Separable domains define target cell specificities of an RTX hemolysin from Actinobacillus pleuropneumoniae.
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The leukotoxin (LktA) from Pasteurella haemolytica and the hemolysin (AppA) from Actinobacillus pleuropneumoniae are members of a highly conserved family of cytolytic proteins produced by gram-negative bacteria. Despite the extensive homology between these gene products, LktA is specific for ruminant leukocytes while AppA, like other hemolysins, lyses erythrocytes and a variety of nucleated cells, including ruminant leukocytes. Both proteins require activation facilitated by the product of an accessory repeat toxin (RTX) C gene for optimal biological activity. We have constructed six genes encoding hybrid toxins by recombining domains of ltkA and appA and have examined the target cell specificities of the resulting hybrid proteins. Our results indicate that the leukocytic potential of AppA, like that of LktA, maps to the C-terminal half of the protein and is physically separable from the region specifying erythrocyte lysis. As a consequence, we were able to construct an RTX toxin capable of lysing erythrocytes but not leukocytes. The specificity of one hybrid was found to be dependent upon the RTX C gene used for activation. With appC activation, this hybrid toxin lysed both erythrocytes and leukocytes, while lktC activation produced a toxin which could attack only leukocytes. This is the first demonstration that the specificity of an RTX toxin can be determined by the process of C-mediated activation.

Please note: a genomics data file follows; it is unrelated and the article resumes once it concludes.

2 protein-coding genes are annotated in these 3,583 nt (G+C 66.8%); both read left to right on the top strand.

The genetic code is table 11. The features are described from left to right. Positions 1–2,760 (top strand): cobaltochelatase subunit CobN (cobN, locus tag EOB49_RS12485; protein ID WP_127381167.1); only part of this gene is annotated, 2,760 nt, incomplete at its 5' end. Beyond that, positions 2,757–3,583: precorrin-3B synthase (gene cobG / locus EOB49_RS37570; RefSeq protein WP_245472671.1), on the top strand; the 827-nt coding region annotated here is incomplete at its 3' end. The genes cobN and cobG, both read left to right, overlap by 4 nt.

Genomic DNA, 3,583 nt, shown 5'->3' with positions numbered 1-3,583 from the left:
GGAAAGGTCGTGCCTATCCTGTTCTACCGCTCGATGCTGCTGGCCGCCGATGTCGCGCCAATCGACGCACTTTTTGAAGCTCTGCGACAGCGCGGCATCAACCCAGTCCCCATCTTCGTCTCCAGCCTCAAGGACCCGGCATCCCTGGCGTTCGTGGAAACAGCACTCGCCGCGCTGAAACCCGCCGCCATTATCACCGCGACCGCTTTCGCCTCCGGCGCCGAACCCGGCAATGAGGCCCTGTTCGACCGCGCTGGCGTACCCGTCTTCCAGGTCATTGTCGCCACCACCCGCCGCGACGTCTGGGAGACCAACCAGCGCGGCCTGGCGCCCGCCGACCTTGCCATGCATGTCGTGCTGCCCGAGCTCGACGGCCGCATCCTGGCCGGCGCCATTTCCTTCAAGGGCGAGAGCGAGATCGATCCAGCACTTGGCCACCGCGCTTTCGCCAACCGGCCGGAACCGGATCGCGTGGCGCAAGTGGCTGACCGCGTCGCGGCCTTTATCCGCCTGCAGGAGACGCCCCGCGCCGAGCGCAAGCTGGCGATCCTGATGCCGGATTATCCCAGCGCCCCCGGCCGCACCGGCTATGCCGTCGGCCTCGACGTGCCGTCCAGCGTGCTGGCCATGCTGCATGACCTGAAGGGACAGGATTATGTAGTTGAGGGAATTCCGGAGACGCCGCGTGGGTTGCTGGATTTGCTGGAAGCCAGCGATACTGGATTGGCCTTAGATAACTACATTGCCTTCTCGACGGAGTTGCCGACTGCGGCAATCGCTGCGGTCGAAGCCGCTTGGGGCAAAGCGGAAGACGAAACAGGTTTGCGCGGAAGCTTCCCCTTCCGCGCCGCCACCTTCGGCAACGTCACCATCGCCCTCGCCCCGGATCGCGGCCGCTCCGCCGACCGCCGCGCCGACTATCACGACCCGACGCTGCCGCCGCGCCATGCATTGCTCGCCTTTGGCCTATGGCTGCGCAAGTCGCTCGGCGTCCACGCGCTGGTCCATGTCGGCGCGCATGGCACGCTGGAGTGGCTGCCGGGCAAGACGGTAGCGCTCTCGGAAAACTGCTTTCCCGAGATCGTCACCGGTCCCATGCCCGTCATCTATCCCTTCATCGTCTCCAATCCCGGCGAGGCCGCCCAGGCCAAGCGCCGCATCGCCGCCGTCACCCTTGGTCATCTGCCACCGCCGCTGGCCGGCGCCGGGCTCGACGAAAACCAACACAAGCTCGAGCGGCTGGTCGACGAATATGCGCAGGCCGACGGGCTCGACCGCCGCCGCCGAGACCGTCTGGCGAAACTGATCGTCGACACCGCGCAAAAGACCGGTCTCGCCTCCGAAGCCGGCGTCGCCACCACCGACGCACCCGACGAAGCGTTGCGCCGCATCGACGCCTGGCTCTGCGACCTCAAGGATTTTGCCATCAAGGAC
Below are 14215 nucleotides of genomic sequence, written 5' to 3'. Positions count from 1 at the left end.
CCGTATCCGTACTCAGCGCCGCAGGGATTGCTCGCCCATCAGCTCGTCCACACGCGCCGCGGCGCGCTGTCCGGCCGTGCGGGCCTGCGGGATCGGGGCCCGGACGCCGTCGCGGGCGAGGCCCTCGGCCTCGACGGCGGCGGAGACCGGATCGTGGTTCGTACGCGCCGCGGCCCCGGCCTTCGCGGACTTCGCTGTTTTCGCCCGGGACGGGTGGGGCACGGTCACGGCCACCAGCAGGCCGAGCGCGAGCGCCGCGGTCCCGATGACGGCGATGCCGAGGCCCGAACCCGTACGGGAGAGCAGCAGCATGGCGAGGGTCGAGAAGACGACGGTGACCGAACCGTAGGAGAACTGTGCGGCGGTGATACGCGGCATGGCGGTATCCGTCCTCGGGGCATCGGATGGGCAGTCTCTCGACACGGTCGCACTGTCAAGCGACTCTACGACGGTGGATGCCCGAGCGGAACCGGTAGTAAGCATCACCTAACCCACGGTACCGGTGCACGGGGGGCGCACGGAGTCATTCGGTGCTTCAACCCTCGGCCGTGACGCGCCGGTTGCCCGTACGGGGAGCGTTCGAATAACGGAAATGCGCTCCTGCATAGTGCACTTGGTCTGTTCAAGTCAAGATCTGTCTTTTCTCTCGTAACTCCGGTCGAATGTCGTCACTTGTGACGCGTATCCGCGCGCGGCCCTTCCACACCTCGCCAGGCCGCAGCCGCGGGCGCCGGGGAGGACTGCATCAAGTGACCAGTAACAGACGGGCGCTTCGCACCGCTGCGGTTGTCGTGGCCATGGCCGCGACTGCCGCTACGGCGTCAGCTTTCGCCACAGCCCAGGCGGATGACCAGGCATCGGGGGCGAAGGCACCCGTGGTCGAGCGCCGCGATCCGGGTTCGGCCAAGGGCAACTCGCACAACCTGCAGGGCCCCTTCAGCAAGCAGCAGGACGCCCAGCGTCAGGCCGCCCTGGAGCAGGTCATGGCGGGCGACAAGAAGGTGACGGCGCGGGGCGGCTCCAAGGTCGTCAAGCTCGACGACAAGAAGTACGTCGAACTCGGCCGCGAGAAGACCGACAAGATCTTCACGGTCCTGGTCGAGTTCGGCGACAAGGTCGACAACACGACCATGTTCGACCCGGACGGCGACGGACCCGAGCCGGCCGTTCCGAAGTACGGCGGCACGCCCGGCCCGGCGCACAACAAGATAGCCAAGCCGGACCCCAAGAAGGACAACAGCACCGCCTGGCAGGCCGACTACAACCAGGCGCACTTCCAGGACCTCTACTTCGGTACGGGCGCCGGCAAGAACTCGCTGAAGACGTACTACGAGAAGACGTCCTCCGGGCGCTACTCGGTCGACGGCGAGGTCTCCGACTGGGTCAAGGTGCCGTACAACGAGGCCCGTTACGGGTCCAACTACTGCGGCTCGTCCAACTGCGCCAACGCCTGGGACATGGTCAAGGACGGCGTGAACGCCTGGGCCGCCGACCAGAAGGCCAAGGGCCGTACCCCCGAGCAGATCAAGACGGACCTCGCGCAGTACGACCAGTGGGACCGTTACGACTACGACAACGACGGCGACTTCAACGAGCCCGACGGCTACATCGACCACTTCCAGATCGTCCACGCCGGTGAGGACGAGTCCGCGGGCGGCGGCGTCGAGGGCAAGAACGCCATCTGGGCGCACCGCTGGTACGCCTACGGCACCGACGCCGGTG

author list (cited authors)
McWhinney, D. R., Chang, Y. F., Young, R., & Struck, D. K.
complete list of authors
McWhinney, DR||Chang, YF||Young, R||Struck, DK